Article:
Ferrocement is a high-quality structural material whose simple constituents and formation make it usable for many construction purposes in even the most underdeveloped societies. In no way an inferior product specifically for cheap uses, it is in some respects more sophisticated than prestressed concrete. Ferrocement usually uses a freestanding frame of wire mesh that is mortared in place on site. The wire mesh is formed into the desired shape (domes, simple curves, or compound curves). Supporting framework used to outline the shape can be wood, precast concrete, or a simple jig made from steel rods or pipes. These supports are usually very rudimentary and serve only to outline the shape for the layers of wire mesh to be added next. They can eventually be removed or left in place to become part of the final structure.

The economy of ferrocement construction, compared with steel, wood, or glass-fiber reinforced plastic (FRP), depends greatly on the product being built, but ferrocement is almost always competitive, particularly in tropical developing countries where steel is expensive, frequently drains foreign exchange reserves, and requires sophisticated facilities and skilled operators. FRP is much more costly, creates a fire hazard, requires advanced technology, sophisticated materials, and skilled labor; and its ingredients are sensitive to tropical temperatures. Wood is almost nonexistent in many arid or deltaic countries. Even heavily forested countries such as Indonesia, the Philippines, and Thailand foresee serious shortages due to growing demands of an increasing world population. Furthermore, in the tropics wood is subject to rot, insects, and teredos.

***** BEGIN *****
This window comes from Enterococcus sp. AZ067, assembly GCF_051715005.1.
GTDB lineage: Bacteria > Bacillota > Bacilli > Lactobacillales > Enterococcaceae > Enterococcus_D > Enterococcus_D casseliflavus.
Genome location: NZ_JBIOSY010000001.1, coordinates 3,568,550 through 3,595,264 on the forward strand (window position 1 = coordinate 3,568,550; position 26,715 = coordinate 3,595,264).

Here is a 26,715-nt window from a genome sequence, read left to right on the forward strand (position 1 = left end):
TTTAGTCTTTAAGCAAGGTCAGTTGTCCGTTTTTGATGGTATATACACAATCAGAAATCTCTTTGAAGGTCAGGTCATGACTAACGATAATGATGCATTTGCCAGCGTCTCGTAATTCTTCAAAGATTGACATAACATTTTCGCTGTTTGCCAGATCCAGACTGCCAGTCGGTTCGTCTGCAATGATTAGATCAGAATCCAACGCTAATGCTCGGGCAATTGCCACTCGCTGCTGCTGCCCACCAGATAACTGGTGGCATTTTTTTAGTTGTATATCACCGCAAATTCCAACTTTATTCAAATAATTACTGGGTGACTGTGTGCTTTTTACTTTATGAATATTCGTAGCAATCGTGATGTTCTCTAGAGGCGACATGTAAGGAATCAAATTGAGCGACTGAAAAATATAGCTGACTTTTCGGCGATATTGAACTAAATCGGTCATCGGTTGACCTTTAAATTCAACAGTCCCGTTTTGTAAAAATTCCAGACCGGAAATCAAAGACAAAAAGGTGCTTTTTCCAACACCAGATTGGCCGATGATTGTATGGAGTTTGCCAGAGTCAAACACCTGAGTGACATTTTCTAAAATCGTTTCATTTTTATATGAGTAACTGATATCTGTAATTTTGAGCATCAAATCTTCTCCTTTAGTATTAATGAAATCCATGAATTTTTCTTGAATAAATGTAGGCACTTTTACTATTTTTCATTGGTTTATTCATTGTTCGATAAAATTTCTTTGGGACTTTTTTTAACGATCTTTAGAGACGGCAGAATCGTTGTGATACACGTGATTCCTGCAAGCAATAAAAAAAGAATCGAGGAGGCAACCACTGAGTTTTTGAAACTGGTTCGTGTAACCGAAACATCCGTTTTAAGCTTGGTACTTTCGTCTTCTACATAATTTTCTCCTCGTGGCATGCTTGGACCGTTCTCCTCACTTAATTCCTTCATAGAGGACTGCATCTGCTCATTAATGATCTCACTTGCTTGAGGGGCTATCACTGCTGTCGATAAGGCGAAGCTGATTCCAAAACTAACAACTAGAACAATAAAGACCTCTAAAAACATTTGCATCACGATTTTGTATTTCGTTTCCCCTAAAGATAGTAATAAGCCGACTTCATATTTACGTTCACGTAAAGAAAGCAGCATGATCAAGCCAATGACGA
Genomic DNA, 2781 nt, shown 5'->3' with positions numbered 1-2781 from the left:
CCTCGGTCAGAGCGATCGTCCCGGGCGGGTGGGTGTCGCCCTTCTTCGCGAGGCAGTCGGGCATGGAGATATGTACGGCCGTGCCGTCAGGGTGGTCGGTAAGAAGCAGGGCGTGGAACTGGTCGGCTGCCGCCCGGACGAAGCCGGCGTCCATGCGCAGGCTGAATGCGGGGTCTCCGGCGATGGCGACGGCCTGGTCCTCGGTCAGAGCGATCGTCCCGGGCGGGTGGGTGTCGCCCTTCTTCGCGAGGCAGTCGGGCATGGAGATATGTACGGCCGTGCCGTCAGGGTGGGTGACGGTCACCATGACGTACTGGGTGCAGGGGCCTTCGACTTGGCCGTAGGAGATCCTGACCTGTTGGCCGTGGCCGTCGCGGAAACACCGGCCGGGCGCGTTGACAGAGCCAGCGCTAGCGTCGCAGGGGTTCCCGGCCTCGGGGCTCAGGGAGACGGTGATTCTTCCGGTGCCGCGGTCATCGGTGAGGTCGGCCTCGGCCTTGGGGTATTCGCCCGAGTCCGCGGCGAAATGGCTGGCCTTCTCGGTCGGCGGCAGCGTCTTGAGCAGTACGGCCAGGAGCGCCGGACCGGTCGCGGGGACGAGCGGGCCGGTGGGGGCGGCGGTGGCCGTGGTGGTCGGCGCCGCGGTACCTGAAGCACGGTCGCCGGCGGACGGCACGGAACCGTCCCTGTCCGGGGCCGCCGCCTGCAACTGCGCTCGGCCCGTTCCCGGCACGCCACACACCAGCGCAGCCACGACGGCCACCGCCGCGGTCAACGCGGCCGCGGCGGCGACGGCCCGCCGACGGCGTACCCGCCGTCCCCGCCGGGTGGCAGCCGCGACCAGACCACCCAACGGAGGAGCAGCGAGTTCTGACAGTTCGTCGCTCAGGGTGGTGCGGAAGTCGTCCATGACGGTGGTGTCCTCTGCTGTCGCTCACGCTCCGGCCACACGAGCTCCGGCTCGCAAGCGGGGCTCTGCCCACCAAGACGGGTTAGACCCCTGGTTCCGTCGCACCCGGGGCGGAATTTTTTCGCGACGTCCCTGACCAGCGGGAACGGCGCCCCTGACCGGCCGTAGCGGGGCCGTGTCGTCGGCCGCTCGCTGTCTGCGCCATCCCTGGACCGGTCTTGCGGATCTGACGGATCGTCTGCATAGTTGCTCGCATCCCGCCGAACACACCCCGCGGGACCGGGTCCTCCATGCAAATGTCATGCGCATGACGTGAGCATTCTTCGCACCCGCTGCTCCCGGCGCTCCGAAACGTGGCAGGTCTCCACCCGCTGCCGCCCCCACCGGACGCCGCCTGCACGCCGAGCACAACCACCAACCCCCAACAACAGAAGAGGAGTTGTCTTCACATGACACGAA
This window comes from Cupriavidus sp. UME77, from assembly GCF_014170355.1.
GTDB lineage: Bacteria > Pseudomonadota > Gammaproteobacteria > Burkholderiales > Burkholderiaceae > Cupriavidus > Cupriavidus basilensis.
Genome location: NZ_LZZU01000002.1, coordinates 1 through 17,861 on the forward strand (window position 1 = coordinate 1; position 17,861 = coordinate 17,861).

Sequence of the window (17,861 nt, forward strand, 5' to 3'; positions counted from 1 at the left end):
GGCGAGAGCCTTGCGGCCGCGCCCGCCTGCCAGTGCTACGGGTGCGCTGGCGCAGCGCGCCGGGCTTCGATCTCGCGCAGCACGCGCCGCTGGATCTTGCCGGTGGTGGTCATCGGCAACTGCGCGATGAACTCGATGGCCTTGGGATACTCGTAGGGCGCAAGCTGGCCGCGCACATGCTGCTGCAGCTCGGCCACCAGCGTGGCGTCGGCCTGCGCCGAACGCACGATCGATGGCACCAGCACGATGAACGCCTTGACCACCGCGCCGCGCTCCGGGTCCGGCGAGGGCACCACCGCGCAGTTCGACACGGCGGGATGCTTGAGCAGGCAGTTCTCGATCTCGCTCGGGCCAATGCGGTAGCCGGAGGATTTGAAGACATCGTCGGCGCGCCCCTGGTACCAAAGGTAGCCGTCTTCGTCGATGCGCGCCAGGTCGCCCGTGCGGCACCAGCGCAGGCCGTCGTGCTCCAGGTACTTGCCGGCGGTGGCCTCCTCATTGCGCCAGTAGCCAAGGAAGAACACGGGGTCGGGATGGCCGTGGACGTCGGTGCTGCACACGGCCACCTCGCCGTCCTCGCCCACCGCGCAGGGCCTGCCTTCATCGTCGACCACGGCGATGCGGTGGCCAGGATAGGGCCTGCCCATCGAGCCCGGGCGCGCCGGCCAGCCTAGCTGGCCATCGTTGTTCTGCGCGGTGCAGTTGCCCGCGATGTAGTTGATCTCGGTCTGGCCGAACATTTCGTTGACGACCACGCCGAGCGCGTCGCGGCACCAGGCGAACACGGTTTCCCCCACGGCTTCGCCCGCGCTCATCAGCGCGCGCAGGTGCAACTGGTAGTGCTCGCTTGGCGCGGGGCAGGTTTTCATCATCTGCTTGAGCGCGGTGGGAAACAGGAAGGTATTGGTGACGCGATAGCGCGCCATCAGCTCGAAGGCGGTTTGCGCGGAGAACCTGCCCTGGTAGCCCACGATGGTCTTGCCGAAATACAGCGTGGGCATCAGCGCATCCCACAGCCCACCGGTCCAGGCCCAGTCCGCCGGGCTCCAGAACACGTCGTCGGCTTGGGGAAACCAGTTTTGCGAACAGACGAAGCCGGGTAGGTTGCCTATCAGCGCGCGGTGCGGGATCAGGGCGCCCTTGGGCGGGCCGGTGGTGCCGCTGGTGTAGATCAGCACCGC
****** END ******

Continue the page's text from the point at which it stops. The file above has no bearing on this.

The relatively low unit cost of materials may be the greatest virtue of ferrocement. Worldwide, the costs of sand, cement, and wire mesh vary somewhat; but the greatest variable in construction costs is the unit cost of labor. In countries with high-cost labor, the economics of ferrocement often make it noncompetitive. But, according to UNIDO, experience has shown that where unskilled, low-cost labour is available and can be trained, and as long as a standard type of construction is adhered to, the efficiency of the labour will improve considerably, resulting in a reduced unit cost. Under these conditions, ferrocement compares more than favourably with other materials used in boatbuilding, such as timber, steel, aluminum or fibreglass, all of which have a higher unit material cost and require greater inputs of skilled labour.*


Although the increased interest in ferrocement for water and land use is fairly recent, successful examples of innovative applications, within a wide range of construction techniques and sophistication, already promise a major impact on developing countries for the following reasons: